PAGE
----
Space travel affects the way the brain works — ScienceDaily

Researchers at the University of Antwerp and the University of Liège have found out how the human brain changes and adapts to weightlessness, after being in space for 6 months. Some of the changes proved to be permanent – even after 8 months back on Earth. Raphaël Liégeois, who will soon be the third Belgian in space, recognizes the importance of the research, “to prepare the new generation of astronauts for longer missions.”

A child learning not to drop a glass on the floor, or a tennis player predicting the course of an incoming ball in order to hit it accurately, are examples of how the brain incorporates the physical laws of gravity to function optimally on Earth. Astronauts who go to space live in a weightless environment, where the brain’s rules about gravity no longer apply. A new study on brain function in cosmonauts has revealed how the brain’s organization changes after a six-month mission to the International Space Station (ISS), demonstrating the adaptation required to live in weightlessness.

The University of Antwerp has led this BRAIN-DTI scientific project through the European Space Agency. Magnetic resonance imaging (MRI) data was taken from 14 astronauts’ brains before and several times after their mission to space. Using a special MRI technique, the researchers collected the astronauts’ brain data in a resting state, therefore without them being engaged in a specific task. This resting-state functional MRI technique enabled the researchers to examine the brain’s default state and determine whether or not this changes after long-term space travel.

Learning effect

In collaboration with the University of Liège, recent analyzes of brain activity at rest revealed how functional connectivity, a marker of how activity in some brain areas is correlated with activity in others, changes in specific regions.

“We found that connectivity changed after space travel in regions that support the integration of different types of information, rather than handling only one type at a time, such as visual, auditory or movement information”, say Steven Jillings and Floris Wuyts (University). from Antwerp). “We also found that some of these altered communication patterns were retained through 8 months after being back on Earth. At the same time, some brain changes returned to the level of how the areas functioned before spaceflight.”

Both scenarios of changes are plausible: retained changes in brain communication may indicate a learning effect, while transient changes may indicate more acute adaptation to altered gravity levels.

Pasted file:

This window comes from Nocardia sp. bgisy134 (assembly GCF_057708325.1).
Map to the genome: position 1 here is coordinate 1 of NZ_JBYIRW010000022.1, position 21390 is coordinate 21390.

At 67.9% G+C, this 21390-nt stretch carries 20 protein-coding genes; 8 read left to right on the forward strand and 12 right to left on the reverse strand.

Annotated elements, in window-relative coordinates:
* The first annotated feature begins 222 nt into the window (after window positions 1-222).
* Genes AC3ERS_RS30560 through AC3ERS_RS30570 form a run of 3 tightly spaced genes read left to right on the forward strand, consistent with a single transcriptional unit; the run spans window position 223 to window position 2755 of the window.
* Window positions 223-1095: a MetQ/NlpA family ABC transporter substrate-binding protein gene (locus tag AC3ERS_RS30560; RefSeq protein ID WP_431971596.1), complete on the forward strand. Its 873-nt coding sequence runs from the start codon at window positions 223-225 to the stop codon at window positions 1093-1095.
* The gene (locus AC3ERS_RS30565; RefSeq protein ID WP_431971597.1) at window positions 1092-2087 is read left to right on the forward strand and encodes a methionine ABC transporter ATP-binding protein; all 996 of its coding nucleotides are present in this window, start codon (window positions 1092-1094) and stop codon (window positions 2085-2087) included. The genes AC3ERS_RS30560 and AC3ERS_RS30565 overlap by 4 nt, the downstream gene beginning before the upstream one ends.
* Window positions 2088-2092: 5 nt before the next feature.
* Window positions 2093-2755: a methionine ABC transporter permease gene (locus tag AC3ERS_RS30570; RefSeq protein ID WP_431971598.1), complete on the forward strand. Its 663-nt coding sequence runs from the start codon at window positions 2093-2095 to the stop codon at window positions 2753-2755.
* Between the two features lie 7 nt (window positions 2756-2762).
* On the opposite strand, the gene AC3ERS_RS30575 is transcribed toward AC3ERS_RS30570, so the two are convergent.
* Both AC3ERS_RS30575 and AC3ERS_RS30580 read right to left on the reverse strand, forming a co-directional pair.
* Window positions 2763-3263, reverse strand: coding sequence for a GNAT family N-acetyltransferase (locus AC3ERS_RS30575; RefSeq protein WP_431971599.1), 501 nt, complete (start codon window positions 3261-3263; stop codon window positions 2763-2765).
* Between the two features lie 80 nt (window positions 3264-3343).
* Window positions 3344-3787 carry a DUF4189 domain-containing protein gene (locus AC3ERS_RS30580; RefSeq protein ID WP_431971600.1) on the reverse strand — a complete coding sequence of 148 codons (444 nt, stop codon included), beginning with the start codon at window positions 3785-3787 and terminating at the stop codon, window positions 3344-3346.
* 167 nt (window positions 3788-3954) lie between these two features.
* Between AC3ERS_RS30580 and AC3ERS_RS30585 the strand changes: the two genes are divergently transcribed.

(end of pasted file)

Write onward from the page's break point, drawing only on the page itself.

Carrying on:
“This data set is as special as its participants themselves. Back in 2016, we were historically the first to show how space travel can affect brain function in a single cosmonaut. A few years later, we are now in a unique position to examine the brains of multiple astronauts, several times. Therefore, we decipher the potential of the human brain all the more in confidence,” says Dr. Athena Demertzi (GIGA Institute, University of Liège), co-supervisor of this work.

New generation of astronauts

“Understanding physiological and behavioral changes triggered by weightlessness is key to planning human space exploration. Therefore, mapping changes in brain function using neuroimaging techniques as done in this work is an important step in preparing the new generation of astronauts for longer missions,” comments Raphaël Liégeois, doctor of engineering (ULiège) with a thesis in neuroscience, future ESA astronaut.

The researchers are excited about the results, although they know it is only the first step in pursuing our understanding of changes in brain communication after spaceflight. For example, we still need to investigate the exact behavioral consequence of these brain communication changes, we need to understand whether extended time spent in space may influence these observations, and whether brain characteristics may be useful for selecting future astronauts or monitoring them during and after spaceflight.

Leave a Reply

Your email address will not be published. Required fields are marked *